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The objective of this review is to provide a broad overview of the advantages and limitations of carbon-based nanomaterials with respect to analytical chemistry. Aiming to illustrate the impact of nanomaterials on the development of novel analytical applications, developments reported in the 2005-2010 period have been included and divided into sample preparation, separation, and detection. Within each section, fullerenes, carbon nanotubes, graphene, and composite materials will be addressed specifically. Although only briefly discussed, included is a section highlighting nanomaterials with interesting catalytic properties that can be used in the design of future devices for analytical chemistry.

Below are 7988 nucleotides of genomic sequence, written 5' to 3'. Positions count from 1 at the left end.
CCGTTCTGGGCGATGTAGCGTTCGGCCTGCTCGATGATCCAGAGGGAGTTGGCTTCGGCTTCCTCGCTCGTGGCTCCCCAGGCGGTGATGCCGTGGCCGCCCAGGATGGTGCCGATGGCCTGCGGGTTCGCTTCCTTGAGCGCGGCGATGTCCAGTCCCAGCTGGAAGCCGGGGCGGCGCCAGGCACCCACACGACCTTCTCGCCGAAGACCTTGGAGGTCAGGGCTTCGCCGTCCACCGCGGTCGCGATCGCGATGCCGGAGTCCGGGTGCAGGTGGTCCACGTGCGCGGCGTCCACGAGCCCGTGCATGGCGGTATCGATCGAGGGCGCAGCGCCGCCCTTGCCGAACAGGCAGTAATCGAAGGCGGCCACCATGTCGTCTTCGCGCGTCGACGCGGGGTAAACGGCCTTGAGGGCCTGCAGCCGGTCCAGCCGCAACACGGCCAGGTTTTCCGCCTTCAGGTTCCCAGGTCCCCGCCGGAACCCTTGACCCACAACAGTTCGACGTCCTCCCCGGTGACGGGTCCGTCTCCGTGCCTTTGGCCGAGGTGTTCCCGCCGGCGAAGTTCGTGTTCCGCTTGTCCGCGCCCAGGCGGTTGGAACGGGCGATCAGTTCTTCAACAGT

Department of Chemistry, The University of Texas at San Antonio, One UTSA Circle, San Antonio, TX 78249, USA.
This article was published in the following journal.
Name: Analytica chimica acta
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A field of chemistry which pertains to chemical compounds or ions that do not contain the element carbon (with the exception of carbon dioxide and compounds containing a carbonate radical, e.g., calcium carbonate).
Nanometer sized fragments (the dots) of semiconductor crystalline material which emit PHOTONS. The wavelength is based on the quantum confinement size of the dot. They are brighter and more persistent than organic chemical INDICATORS. They can be embedded in MICROBEADS for high throughput ANALYTICAL CHEMISTRY.
Used in the form of the hydrochloride as a reagent in ANALYTICAL CHEMISTRY TECHNIQUES.
A chemistry-based technology in which sets of reactions, for solution or solid-phase synthesis, are used to create molecular libraries for analysis of compounds on a large scale.
Methodologies used for the isolation, identification, detection, and quantitation of chemical substances.